A Quick Guide to Senior Pet Wellness

A Quick Guide to Senior Pet Wellness
September 10, 2020

It makes sense to continue providing all the same things your pet expects and relies on, but as pets age so do their needs. The once super-crunchy kibble hurts their teeth or the GI tract. Their usual daily jog turns into a slower, longer walk. The flawless jump they used to make becomes a huge challenge. 

Your senior pet probably won’t slow down overnight, but even the gradual shift between adulthood and their golden years can be surprising. Prioritizing senior pet health and wellness can help your aging cat or dog live their remaining years in comfort and safety.

Aging Pets and Senior Wellness

Age-related illness is common in older pets. However, many health issues associated with aging can be prevented with routine veterinary care and owner involvement. By upholding the importance of senior pet wellness exams and diagnostics, we can detect developing problems before they get out of hand.

Upping the Ante

Pets over the age of 6 or 7 should be examined twice a year. By increasing the frequency of exams we decrease the risk of missing something. Identifying even subtle changes in their health or behavior can have a significant impact on their day to day wellness, and longevity. 

Routine blood work and diagnostic screenings, such as urinalysis, X-rays and ultrasounds can reveal various age-related illnesses like kidney or liver disease, diabetes, cancer, and arthritis.

We also pay close attention to dental care in your senior pet. Since periodontal disease can affect the health of the body’s major organs we do our best to stay in front of developing issues.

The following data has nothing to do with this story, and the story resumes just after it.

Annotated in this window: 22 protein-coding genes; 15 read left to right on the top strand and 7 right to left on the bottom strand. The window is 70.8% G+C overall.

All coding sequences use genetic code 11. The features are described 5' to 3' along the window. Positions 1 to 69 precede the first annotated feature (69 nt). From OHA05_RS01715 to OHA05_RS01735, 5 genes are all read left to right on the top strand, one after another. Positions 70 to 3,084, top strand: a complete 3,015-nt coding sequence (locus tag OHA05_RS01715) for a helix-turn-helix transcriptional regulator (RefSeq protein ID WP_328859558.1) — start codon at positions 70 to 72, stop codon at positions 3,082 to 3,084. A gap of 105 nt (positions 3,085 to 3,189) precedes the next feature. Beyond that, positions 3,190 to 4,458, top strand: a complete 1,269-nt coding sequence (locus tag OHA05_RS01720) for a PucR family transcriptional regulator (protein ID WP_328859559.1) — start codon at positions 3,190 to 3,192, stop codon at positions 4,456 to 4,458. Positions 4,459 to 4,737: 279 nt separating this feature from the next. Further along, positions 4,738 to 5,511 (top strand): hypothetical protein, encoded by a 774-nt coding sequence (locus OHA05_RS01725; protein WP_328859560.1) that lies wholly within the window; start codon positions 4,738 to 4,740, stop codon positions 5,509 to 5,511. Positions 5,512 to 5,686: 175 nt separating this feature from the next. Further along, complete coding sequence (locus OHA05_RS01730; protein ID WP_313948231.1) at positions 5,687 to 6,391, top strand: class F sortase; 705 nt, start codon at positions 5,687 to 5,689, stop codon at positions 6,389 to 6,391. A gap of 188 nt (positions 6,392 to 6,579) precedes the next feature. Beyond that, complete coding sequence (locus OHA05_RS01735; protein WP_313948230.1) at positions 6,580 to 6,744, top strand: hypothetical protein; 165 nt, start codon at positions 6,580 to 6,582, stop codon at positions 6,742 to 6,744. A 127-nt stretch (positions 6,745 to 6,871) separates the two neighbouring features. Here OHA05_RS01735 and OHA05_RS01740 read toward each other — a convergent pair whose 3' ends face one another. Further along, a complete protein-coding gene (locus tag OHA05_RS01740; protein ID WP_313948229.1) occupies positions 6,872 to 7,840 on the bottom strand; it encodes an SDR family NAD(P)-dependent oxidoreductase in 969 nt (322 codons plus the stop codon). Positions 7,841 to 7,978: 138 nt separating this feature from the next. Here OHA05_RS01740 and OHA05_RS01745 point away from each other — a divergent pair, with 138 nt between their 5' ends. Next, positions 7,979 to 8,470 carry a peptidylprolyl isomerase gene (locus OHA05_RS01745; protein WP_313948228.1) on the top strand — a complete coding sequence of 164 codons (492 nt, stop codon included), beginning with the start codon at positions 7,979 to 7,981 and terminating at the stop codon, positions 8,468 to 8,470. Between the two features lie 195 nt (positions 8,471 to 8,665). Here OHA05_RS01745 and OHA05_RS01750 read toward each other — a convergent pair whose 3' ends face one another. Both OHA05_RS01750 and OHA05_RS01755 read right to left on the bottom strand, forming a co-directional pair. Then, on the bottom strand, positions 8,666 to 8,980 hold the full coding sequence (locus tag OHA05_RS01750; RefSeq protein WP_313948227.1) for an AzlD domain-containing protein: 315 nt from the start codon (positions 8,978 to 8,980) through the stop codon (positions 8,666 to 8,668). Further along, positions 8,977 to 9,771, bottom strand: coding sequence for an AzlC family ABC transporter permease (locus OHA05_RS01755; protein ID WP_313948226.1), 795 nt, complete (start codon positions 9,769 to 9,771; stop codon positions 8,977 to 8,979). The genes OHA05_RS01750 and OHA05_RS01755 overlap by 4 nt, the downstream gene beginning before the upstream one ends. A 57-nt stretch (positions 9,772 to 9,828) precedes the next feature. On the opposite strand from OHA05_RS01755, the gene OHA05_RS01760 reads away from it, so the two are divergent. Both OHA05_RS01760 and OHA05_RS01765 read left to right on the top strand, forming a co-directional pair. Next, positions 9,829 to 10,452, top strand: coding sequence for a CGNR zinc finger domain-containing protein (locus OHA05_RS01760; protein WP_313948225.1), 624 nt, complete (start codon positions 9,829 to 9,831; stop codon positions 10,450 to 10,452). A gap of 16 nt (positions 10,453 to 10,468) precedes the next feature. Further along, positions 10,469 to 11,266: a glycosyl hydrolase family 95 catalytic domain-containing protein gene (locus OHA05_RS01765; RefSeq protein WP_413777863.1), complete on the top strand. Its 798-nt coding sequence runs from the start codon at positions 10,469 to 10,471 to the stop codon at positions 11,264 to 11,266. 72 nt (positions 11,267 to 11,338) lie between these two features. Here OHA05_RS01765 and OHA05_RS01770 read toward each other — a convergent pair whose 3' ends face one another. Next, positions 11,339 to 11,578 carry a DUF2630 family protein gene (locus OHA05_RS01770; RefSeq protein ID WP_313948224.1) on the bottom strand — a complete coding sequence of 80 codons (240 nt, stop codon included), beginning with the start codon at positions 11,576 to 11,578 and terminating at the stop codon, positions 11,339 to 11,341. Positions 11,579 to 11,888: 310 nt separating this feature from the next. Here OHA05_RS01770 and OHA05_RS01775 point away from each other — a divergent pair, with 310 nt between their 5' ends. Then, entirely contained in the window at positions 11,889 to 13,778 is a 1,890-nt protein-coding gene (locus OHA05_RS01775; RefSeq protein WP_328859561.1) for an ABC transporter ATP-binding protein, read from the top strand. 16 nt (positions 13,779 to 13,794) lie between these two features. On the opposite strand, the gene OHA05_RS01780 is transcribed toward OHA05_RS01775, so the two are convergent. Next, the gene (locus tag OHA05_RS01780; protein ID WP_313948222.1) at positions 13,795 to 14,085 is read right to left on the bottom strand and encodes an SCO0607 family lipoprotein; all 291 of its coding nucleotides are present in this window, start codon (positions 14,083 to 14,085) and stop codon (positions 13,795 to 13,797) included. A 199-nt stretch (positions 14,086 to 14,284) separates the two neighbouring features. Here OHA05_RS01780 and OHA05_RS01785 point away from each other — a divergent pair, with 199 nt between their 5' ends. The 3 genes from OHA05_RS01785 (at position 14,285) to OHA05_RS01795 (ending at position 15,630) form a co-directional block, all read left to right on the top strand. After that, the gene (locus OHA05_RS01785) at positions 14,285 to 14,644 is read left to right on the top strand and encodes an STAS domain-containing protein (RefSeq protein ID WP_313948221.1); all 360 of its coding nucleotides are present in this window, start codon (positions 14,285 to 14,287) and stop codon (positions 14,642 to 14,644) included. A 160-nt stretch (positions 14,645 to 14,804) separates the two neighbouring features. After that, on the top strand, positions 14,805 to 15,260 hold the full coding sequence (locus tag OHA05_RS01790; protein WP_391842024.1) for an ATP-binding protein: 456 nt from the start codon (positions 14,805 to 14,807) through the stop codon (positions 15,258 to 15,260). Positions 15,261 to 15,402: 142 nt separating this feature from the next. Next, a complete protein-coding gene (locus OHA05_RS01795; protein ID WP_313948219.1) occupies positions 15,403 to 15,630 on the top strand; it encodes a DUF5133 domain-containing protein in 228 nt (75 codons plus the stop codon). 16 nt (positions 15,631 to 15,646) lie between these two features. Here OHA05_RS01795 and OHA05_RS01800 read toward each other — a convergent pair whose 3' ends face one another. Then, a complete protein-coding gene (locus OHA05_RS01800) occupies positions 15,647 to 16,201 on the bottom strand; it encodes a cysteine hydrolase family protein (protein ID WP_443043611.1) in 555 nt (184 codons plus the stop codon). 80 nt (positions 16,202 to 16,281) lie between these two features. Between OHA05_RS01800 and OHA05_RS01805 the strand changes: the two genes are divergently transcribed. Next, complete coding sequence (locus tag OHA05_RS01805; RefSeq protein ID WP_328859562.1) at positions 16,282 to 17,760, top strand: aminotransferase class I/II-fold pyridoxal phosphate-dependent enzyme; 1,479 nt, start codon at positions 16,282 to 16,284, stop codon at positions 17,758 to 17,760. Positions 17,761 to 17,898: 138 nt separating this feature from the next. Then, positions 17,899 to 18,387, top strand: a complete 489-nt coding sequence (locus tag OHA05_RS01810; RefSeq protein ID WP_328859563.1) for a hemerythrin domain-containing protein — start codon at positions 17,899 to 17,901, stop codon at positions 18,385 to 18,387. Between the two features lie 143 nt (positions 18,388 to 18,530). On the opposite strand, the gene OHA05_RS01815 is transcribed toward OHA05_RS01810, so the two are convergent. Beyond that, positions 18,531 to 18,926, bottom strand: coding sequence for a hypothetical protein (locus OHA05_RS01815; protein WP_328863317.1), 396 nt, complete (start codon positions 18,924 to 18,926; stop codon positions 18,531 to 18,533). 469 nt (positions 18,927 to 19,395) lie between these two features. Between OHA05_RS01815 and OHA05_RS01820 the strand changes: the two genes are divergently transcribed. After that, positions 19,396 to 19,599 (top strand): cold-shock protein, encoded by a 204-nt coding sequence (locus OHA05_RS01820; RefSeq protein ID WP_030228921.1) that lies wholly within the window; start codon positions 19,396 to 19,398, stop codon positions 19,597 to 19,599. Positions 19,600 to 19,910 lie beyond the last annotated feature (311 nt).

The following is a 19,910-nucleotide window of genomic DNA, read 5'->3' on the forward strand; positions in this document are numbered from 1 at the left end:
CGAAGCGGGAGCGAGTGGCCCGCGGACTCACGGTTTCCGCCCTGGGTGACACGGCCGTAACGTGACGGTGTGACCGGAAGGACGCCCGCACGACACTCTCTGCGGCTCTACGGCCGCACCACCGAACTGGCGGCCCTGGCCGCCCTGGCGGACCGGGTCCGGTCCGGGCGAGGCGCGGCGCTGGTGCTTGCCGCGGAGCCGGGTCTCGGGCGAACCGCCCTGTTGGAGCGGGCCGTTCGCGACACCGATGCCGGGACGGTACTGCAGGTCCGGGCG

Daily Senior Pet Care

Pain plays a fairly large role in the lives of many senior pets. Whether your pet has a chronic medical issue or is suffering from an acute illness or injury, they may benefit from certain supplemental therapies, a prescription diet, or nutritional supplements to improve comfort and quality of life. 

Supporting Senior Pet Health

Your grey-muzzled friend would probably appreciate an orthopedic or memory foam bed away from cold drafts, loud noise and unpredictable foot traffic. It’s also important to remove any barriers or obstacles to their litter box or exit outside. Ramps, step-ups, raised food and water trays, and more can enrich their environment.

Try not to move the furniture around or change their environment suddenly.

Exercise Matters

As the old saying goes, use it or lose it. Aging pets appear like they need to sleep or lie around more, but the truth is they must stay active to remain healthy. Keeping them trim will help with symptoms of osteoarthritis. Keep up with mental stimulation, like hide and seek, food puzzles, etc. 

Behaviors and Personalities

It is common for a senior pet to become a little irritable or grouchy. This can stem from pain or illness. Equally possible, is the development of separation anxiety, clinginess, and depression. Please stay aware of any shifts in your senior pet’s behavior, and let us know if you have concerns.

Rockin’ Through the Ages

There really isn’t anything better than a loyal cat or dog that’s been with you since they were young. If we can assist you with any questions pertaining to their special needs, our staff is always here for you at Advantage Veterinary Center.